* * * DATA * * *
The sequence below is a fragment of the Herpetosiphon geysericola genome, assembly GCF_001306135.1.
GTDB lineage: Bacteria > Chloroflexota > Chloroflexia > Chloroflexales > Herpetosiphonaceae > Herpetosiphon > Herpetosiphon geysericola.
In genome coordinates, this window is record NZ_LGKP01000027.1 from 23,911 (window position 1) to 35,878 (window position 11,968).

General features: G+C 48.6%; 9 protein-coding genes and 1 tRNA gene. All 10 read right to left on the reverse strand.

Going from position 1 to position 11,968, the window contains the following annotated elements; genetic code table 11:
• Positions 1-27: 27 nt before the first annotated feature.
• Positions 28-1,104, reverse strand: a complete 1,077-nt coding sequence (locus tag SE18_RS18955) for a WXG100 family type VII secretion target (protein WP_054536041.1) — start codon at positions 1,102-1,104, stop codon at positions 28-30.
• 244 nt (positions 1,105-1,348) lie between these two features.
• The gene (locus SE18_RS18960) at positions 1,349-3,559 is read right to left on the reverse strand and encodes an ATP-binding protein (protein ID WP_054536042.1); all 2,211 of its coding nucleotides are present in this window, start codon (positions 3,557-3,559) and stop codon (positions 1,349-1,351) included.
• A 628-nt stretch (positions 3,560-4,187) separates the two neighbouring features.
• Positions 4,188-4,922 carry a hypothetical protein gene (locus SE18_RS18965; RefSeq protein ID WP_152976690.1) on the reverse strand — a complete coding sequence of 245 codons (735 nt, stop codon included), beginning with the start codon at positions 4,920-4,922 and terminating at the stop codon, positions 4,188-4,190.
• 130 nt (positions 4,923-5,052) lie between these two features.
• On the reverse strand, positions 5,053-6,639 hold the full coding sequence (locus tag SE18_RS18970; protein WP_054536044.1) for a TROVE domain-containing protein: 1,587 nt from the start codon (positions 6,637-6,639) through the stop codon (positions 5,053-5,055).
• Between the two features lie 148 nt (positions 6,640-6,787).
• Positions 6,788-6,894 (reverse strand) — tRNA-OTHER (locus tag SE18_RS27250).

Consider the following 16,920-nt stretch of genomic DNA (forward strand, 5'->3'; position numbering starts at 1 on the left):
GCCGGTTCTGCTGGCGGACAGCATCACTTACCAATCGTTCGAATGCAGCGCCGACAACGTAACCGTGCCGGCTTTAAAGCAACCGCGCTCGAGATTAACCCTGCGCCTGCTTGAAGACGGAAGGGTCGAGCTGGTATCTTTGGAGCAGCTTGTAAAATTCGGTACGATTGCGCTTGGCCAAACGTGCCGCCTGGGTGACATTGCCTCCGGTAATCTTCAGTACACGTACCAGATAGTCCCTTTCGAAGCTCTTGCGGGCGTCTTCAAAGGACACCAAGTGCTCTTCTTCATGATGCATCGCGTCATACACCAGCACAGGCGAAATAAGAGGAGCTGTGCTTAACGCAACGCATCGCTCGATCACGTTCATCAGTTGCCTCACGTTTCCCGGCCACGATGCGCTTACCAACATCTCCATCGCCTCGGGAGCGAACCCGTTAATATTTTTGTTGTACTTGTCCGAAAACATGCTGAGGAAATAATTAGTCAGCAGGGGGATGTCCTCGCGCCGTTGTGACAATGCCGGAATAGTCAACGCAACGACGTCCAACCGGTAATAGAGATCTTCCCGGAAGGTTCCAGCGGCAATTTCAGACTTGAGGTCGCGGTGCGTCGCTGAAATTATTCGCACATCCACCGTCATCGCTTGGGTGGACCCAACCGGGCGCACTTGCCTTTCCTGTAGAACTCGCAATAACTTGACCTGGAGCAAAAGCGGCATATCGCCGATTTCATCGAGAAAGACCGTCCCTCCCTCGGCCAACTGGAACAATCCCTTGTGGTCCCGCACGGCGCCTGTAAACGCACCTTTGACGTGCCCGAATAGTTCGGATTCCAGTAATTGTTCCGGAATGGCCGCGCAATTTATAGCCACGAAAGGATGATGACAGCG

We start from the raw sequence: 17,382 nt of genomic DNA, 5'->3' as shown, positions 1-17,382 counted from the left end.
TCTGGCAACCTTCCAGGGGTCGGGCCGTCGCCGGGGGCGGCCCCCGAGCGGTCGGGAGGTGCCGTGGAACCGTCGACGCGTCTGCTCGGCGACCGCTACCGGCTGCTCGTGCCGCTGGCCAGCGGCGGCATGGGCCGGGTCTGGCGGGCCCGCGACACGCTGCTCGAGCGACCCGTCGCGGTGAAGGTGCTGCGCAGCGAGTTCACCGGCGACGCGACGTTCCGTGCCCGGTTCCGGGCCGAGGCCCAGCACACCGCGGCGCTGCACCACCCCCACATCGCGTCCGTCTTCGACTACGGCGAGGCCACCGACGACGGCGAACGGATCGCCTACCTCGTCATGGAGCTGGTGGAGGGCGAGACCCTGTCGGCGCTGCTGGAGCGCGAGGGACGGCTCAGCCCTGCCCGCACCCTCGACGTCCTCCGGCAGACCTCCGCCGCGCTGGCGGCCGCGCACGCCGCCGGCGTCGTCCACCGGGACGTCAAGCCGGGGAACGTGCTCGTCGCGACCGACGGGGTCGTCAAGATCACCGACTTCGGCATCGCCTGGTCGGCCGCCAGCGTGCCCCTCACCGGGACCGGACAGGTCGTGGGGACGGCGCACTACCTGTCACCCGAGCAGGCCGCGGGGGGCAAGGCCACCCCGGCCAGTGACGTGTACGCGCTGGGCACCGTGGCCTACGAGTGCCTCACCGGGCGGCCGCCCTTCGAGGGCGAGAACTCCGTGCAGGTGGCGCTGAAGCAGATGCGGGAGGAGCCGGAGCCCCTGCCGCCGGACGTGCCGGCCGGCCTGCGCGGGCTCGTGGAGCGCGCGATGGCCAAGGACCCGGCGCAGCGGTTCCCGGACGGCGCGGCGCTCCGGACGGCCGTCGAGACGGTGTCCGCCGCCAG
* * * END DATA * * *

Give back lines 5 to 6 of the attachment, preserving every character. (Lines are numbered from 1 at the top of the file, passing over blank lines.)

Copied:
Going from position 1 to position 11,968, the window contains the following annotated elements; genetic code table 11:
• Positions 1-27: 27 nt before the first annotated feature.